Angus Hohenboken and Linda Daniele
From: The Australian
October 17, 2008 12:00AM
BANKS are cutting interest rates on government-guaranteed savings accounts amid a rush by investors seeking to secure their money away from unpredictable stock markets.
Australia’s total balance of personal term deposits offered by the banks has increased by 40 per cent this year.
But according to Infochoice, rates for term deposits, which lock in funds for 30 days to five years, have fallen as much as 3.75 per cent in the past fortnight.
While interest rates for term deposits peaked mid-year at more than 8.7 per cent, offering some of the highest returns in the past decade, most dived after the RBA started cutting back the cash rate.
RateCity executive chairman Andrew Willink said banks were reassessing the margin needed to keep attracting funds.
“The hungry need for deposits (by banks) has dissipated because governments around the world are flushing the markets with cash,” he said.
Infochoice chief executive Shaun Cornelius said term deposit rates had dropped an average of 1per cent over the past fortnight, effectively passing on the full cut by the RBA.
“This was more of a cut than we saw with the last RBA change, where in some cases the term deposit rates went up when the RBA rate went down,” he said.
“This is because the banks have a stronger outlook that the RBA will continue to significantly drop rates into the future.”
ANZ senior consultant Lee Harris said: “Setting rates is a game. The pricing team might decide they need more funds under management in the short term — that’s why the rates can be higher in the short term in some cases.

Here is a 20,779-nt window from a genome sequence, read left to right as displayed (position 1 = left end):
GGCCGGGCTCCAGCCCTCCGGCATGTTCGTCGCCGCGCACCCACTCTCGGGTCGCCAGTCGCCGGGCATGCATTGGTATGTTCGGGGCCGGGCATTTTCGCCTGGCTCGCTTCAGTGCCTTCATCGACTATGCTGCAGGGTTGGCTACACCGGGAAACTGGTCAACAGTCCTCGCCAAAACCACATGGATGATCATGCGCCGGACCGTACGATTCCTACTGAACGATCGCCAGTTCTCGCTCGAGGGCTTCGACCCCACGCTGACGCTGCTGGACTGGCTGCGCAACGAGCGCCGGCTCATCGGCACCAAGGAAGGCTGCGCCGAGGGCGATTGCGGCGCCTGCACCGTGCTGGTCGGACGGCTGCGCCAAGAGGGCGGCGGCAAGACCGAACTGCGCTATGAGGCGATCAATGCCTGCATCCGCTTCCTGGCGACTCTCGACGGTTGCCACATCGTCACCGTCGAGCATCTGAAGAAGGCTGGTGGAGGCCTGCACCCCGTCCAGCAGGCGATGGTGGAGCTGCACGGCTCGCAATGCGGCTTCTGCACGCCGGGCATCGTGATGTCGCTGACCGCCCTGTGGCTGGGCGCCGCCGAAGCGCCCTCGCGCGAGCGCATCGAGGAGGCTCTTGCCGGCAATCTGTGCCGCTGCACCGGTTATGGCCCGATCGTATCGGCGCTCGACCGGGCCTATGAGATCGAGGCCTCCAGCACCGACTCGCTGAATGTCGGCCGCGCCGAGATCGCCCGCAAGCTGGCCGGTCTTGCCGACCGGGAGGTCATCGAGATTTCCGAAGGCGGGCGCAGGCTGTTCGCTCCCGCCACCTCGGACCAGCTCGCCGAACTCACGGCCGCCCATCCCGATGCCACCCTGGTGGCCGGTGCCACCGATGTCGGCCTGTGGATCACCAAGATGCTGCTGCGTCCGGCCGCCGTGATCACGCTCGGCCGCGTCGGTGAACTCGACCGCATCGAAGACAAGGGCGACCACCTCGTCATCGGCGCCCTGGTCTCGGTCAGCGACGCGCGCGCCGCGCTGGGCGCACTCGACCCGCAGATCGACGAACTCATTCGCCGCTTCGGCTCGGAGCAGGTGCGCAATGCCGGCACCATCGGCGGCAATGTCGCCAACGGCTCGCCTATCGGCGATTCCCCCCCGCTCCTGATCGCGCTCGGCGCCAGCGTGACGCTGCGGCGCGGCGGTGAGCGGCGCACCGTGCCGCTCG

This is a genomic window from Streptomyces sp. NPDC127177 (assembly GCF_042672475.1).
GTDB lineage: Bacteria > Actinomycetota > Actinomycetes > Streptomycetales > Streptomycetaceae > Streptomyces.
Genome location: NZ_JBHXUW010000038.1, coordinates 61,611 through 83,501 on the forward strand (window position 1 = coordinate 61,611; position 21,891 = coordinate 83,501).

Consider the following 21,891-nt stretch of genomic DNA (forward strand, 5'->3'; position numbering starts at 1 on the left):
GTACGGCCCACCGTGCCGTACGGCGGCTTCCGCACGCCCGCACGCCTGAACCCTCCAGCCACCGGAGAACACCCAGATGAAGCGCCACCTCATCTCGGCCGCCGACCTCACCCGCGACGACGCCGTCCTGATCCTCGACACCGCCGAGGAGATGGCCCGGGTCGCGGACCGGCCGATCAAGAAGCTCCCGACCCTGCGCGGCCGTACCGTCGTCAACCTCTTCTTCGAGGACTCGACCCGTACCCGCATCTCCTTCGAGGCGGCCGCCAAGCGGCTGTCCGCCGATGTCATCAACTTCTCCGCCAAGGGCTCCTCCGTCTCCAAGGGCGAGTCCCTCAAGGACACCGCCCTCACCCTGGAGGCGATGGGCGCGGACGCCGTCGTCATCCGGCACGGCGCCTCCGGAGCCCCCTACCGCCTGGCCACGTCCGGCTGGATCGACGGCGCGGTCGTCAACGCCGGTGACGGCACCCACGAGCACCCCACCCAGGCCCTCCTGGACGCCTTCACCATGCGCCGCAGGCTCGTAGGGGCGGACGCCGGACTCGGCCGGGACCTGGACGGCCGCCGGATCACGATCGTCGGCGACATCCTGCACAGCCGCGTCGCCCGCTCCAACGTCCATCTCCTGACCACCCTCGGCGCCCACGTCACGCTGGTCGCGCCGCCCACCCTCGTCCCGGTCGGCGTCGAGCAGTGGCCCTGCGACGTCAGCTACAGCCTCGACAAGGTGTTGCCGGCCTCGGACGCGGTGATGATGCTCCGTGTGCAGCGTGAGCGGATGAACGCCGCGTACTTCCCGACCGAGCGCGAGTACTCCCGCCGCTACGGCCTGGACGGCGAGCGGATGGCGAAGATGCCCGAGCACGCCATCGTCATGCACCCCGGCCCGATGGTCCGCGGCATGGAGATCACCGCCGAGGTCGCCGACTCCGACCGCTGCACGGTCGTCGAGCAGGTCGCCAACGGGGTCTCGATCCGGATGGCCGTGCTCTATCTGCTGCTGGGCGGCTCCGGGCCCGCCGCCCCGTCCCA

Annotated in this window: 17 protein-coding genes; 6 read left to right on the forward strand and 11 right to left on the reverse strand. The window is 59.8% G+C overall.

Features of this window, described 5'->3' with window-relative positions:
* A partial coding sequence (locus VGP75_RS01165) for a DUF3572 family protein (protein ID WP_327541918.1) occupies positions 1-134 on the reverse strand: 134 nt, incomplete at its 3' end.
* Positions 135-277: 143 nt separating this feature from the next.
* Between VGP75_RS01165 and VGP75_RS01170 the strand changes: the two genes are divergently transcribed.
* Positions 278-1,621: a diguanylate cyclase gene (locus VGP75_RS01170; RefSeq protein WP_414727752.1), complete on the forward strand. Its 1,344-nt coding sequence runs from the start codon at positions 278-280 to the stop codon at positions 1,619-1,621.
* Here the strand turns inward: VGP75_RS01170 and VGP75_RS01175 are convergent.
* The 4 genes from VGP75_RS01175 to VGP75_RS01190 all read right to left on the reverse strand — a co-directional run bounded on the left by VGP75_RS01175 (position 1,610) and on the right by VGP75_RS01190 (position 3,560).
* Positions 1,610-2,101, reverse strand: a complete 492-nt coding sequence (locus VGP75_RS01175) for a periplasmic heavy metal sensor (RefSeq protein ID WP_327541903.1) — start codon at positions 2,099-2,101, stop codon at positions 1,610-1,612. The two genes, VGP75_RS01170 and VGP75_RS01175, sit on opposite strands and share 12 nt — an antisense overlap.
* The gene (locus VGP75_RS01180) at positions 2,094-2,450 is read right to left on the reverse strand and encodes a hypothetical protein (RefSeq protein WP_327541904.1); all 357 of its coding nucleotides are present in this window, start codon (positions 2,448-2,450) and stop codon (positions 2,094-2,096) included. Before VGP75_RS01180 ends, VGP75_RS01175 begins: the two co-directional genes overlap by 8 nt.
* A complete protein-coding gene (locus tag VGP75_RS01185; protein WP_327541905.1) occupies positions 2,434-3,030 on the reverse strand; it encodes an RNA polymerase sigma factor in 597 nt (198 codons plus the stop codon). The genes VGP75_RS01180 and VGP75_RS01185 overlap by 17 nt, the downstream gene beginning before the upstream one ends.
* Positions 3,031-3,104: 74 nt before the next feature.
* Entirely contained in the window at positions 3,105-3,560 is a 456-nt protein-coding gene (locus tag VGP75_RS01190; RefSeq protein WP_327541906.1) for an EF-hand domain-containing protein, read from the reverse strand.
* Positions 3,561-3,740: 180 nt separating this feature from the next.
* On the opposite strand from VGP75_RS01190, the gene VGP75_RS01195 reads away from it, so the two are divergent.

“At the moment, more people are investing in term deposits … people are telling me they’ve lost too much on the stock market.”
Commonwealth Bank spokeswoman Nichole Ismay said rates on term deposits and other savings accounts were constantly under review.
“The cash rate and the bank bill swap rate has changed significantly in the past three months. As a result, so have the changes to the products in question.”
Cannex financial analyst Peter Arnold said the banks were still offering attractive rates of about 8 per cent, and advised investors to shop around.
“Suncorp were yesterday offering 8.2 per cent on three years. I haven’t seen a good three-year special like that recently,” he said.
Cannex noted a 40 per cent increase in term deposit balances in the year to August.
NAB yesterday offered a 5.6 per cent rate on $10,000 term deposits invested for 12 months, behind ANZ and the Commonwealth Bank’s offers of 5.8 per cent, Westpac’s 6.5 per cent and an ING rate of 6.25 per cent.
Savings accounts, with funds available on call, dropped by an average of 1 per cent in the past week.
Commonwealth, St George, Bank SA and NAB are offering savings account rates of 5.75 per cent, while HSBC and Rabo are offering 6.5 per cent.